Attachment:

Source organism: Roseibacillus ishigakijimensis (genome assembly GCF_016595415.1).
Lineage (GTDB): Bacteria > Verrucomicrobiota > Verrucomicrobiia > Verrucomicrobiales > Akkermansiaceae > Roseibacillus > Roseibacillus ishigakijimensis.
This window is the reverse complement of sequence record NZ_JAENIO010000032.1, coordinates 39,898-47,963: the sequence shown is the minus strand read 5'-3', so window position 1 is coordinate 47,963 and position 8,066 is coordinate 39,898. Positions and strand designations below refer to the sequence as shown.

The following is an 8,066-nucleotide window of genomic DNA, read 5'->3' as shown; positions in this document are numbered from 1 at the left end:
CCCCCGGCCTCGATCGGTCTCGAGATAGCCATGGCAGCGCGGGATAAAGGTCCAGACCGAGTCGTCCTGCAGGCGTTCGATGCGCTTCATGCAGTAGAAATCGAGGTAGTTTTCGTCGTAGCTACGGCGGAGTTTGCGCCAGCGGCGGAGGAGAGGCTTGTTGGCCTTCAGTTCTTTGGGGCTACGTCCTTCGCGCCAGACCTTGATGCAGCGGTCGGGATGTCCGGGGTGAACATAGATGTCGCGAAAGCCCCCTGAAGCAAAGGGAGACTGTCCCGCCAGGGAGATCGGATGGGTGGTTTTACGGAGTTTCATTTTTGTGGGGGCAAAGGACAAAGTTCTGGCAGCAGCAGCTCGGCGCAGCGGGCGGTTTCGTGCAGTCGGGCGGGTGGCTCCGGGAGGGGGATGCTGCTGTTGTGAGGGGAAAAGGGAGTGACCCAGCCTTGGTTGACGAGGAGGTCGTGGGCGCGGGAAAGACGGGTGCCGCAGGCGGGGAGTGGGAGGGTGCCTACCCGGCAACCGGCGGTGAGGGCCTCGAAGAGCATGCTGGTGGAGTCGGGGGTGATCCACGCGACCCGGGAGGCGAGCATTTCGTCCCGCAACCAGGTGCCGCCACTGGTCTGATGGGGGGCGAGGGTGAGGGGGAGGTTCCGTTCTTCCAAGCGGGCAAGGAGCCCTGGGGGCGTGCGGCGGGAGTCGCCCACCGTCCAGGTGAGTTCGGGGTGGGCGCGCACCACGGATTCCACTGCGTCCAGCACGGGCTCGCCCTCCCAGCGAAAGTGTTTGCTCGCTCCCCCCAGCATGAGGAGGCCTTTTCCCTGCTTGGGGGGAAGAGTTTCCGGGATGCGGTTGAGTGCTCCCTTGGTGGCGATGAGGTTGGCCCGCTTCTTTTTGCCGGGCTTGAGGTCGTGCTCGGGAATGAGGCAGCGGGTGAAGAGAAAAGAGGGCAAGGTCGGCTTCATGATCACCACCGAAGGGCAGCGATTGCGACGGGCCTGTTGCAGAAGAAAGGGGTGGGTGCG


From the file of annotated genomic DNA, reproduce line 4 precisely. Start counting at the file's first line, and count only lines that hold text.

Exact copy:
The following is an 8,066-nucleotide window of genomic DNA, read 5'->3' as shown; positions in this document are numbered from 1 at the left end: